My child is born in Macau, I am Australian, and my wife is from Mainland China.

My children by law can not be Macanese citizens or residents as neither the mother nor the father has Macanese Residency.

To avoid being stateless, I've applied for Australian passports for my child, and presented this at the Chinese Ministry of Foreign Affairs in Macau to get a Chinese Visa to travel to Beijing.

To cut a long story short, these were the things they've told me:

  • no he can't have China Visas as he is Chinese (obviously the birth was shared with the mainland authorities or perhaps they just saw my wife is from the mainland)
  • they are Chinese
  • no they aren't
  • ok, they are of questionable nationality
  • we will give the child a Chinese Travel document and
  • you must denounce the Chinese or Australian citizenship when he is 2 years old

Has anybody been in this situation, and does anybody know the process to denounce the Chinese Citizenship?

My wife tells me they have to go back to Beijing to do this, but that may see them trapped in China during a process of an unknown time period, so I need to do this while he is living in Macau using an Australian passport which carries his Visa to Macau... also arguable part

  • Your problem in fact seems to be diametrically opposed to statelessness, namely that your child has two nationalities, both Chinese and Australian.
    – phoog
    Commented Feb 11, 2016 at 18:19

1 Answer 1


There is no such thing as "Macanese citizen". There are only Chinese (PRC) citizens and foreign citizens, and separately there is the concept of Macau permanent residents (who can be Chinese citizens or not).

According to Article 4 of the PRC Nationality Law, any child born in China (Macau is part of China) to at least one Chinese-citizen parent automatically has PRC nationality at birth. So your child has Chinese nationality. According to Article 24 of the Macau Basic Law, a Chinese citizen born in Macau automatically has Macau permanent residency. So your child is also a Macau permanent resident (regardless of whether either of you are).

What they said about your child's status is correct. I am not sure why you are averse to your child's Chinese citizenship. Is it because you think it is a hassle to apply for a Chinese Travel Document? Though, as your child is a Chinese citizen who is also a Macau permanent resident, they may be able to get a "Mainland Travel Permit for Hong Kong and Macao Residents" to travel to the Mainland.

It is possible to apply to renounce Chinese citizenship in Macau. I am not sure whether the process applies to small children though.

  • It is probably worth mentioning that the child seems to be a dual national, since he already has an Australian passport. What does Chinese nationality law have to say about children born with multiple nationalities?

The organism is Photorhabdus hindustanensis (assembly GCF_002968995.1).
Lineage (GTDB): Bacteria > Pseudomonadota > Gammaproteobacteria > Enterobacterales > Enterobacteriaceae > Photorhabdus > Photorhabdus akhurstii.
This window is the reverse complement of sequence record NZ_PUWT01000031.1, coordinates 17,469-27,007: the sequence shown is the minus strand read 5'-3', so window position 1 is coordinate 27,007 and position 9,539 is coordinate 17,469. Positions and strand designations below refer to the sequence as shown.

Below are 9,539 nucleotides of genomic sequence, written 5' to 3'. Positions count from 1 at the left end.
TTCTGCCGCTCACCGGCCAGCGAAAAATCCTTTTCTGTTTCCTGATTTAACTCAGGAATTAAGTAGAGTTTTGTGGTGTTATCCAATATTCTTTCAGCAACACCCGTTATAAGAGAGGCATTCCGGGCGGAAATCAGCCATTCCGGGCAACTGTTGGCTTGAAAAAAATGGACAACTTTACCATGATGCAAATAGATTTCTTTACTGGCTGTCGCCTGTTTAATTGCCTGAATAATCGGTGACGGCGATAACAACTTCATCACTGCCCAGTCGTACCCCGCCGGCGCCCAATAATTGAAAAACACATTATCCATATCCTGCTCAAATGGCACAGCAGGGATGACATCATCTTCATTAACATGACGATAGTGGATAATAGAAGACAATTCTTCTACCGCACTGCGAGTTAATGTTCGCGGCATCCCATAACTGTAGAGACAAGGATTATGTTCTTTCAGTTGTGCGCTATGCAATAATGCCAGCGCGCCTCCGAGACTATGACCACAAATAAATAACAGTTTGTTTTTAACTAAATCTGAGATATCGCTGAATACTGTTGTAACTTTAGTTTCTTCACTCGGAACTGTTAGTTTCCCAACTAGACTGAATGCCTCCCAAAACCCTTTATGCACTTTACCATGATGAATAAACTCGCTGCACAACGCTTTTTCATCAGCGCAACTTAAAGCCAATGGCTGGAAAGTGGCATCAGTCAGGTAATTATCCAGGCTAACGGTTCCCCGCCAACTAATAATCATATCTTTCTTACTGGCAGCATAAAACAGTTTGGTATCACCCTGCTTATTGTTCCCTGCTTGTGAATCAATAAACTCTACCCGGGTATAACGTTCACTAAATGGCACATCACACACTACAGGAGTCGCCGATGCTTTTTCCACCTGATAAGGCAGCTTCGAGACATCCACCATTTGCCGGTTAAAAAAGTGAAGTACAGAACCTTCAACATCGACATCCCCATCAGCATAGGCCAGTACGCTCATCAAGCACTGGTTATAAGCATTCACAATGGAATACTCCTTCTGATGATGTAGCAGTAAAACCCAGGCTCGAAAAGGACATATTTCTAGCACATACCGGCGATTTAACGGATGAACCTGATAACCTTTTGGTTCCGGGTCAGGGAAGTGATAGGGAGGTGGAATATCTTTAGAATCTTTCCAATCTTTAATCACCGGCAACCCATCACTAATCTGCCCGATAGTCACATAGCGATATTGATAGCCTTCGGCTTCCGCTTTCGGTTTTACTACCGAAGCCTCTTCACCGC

– phoog
    Commented Feb 11, 2016 at 18:18
  • @phoog: It doesn't. China recognizes them as Chinese nationals, regardless of their other nationalities. This is pretty common e.g. with Chinese visitors who have children in the US; as long as the Chinese-citizen parent(s) don't have foreign permanent residency, the children have Chinese nationality at birth and are issued Chinese Travel Documents, not Chinese visas, even though it knows they are US citizens. The OP's situation is the reverse (born in China but also have foreign nationality) but the result is the same and it is treated similarly.
    – user102008
    Commented Feb 12, 2016 at 2:02
  • @phoog: Australia is unusual among countries in that its citizenship by descent is not automatic at birth, so the child acquired Australian citizenship upon application after birth. But it doesn't matter because 1) the child was not "residing abroad" at the time (because Macau is not "abroad") and you need to be residing abroad and voluntarily acquire foreign nationality to lose Chinese nationality, and 2) Chinese legal interpretations that apply to Hong Kong and Macau say that the people there can reside abroad and acquire foreign nationality voluntarily and still not lose Chinese nationality
    – user102008
    Commented Feb 12, 2016 at 2:06
  • @user102008 Jus Sanguinis is hardly an unusual practice.
    – Aron
    Commented May 7, 2019 at 1:05
  • @Aron: Jus sanguinis is almost universal. However, for many countries, jus sanguinis is automatic at birth when the conditions in the law are met. Jus sanguinis that is not automatic at birth is somewhat unusual, at least among Western countries.
    – user102008
    Commented May 7, 2019 at 5:11

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